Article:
The Complaint
The Taupo District Council’s complaint against Taupo and Turangi Weekender related to a front-page article, headlined Fired-up chief quits, published on December 11, 2014, which reported on a controversy between the Council and the Omori Volunteer Rural Fire Force.
The article followed the removal of a number of hoses from the Omori fire truck after they had been inspected and tested for the Council, an action which the Omori volunteer fire chief was reported as saying had been done without explanation and which he claimed would affect the Rural Fire Force’s capacity to act as a first response to building or house fires until the urban firefighters from Taupo or Turangi could get to the scene. The article was illustrated with a photograph of the fire truck showing empty compartments where the hoses which had been removed had been housed.

The Taupo Council’s view was that the article and photograph, with its caption, seriously breached the Press Council’s principle of accuracy, balance and fairness by focusing on the removed hoses, four out of six of which failed to pass their test, rather than the equipment as a whole. In a subsequent addition to their complaint the Council contended that a further Press Council principle had been infringed in that subterfuge had been used in the preparation of the article as permission had not been sought or given for the photograph to be taken on the site which was Taupo Council property. Subterfuge was also used, the Council claimed, in that the story ‘was never shown to the Council in its draft entirety prior to going to press’,

The Newspaper Response
In responding to the complaints the editor expressed her belief that the principles of the Press Council had in both cases been adhered to. The photograph showed the vehicle as it had been after the hoses were removed – the fact that a cardboard carton subsequently placed in one of the gaps had been taken out for the photograph did not, she suggested, somehow infringe the principles of accuracy, balance and fairness.

To the further complaint, arguing subterfuge in taking the photograph without permission, she responded that ‘the journalist did seek permission from and was accompanied onto the site by the Acting Rural Fire Force Chief’ and that given his position it was ‘reasonable for her to assume that his permission was sufficient’.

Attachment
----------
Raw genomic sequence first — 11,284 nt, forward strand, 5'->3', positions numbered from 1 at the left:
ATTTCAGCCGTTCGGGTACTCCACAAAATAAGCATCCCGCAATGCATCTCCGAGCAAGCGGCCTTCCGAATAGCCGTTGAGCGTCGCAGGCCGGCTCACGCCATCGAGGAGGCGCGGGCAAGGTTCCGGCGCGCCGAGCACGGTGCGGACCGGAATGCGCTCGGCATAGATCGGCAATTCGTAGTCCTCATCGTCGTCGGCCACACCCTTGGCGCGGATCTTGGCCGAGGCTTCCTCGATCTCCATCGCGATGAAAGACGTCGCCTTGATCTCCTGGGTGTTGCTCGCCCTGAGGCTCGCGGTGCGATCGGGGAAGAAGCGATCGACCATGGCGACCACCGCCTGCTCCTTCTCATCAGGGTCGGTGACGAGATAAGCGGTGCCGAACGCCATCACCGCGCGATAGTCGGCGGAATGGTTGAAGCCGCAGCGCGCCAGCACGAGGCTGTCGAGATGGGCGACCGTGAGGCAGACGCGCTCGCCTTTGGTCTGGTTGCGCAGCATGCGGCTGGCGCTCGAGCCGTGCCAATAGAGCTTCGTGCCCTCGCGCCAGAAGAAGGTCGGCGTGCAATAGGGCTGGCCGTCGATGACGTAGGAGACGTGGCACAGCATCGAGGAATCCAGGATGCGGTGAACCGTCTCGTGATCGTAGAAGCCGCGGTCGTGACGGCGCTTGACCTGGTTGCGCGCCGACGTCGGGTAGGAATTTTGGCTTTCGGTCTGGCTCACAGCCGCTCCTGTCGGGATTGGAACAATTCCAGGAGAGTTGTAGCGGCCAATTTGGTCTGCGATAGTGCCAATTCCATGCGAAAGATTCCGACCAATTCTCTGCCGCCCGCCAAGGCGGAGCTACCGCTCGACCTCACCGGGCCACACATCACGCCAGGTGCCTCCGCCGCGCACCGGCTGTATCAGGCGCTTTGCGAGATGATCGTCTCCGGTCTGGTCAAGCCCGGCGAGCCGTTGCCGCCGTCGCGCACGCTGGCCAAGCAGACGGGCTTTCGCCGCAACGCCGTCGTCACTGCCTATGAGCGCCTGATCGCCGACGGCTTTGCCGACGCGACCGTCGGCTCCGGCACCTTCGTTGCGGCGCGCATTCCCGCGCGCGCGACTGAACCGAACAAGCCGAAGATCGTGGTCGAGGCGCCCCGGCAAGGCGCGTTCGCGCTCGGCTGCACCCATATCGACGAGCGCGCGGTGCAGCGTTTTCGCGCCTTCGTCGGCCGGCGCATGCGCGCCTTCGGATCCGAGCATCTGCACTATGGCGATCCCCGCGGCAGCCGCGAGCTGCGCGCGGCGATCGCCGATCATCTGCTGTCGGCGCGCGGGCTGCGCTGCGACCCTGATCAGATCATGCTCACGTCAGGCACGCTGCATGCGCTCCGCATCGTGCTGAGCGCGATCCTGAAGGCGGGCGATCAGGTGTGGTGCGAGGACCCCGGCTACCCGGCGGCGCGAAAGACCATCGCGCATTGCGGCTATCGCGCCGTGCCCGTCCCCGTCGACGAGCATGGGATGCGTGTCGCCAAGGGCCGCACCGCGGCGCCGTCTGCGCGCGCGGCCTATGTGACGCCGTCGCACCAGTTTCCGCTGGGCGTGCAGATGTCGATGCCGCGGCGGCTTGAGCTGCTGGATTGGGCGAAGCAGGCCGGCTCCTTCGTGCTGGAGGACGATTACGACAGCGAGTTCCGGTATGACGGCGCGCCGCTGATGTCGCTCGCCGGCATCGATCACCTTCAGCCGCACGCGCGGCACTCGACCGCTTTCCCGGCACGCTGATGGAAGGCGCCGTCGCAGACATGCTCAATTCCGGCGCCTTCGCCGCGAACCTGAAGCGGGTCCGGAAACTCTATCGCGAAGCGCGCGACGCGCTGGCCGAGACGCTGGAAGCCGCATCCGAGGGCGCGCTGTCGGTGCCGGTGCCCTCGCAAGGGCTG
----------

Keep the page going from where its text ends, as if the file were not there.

The article, on a subject of importance to members of the paper’s community, is clear and straightforward. While there could be differing views on the reasons for what appears to be a simmering dispute between the Volunteer Fire Force and the Taupo District Council and the article does not probe these, it is difficult to see it as inaccurate, unfair or unbalanced.

In addition to Council comment in the article the Press Council notes that the newspaper, in its next issue, provided generous space for a representative of the Council to comment on the issues. This would seem to run counter to such an argument. The paper’s response to the suggestion that the photograph was ‘staged’ clearly explains what was done and in that light the caption seems quite unexceptionable.

Similarly, their explanation of how they sought and were given permission to enter the site where the truck was parked – an explanation which the council spokesperson does not refer to or comment on – makes it difficult to sustain a suggestion of subterfuge.

The Press Council does not accept that draft articles must been shown to those discussed in the article before publication.

The complaint of the Taupo District Council is not upheld.

Press Council members considering the complaint were Press Council members considering the complaint were Sir John Hansen, Tim Beaglehole, Liz Brown, Peter Fa’afiu, Sandy Gill, John Roughan, Marie Shroff, Vernon Small, Mark Stevens and Stephen Stewart.


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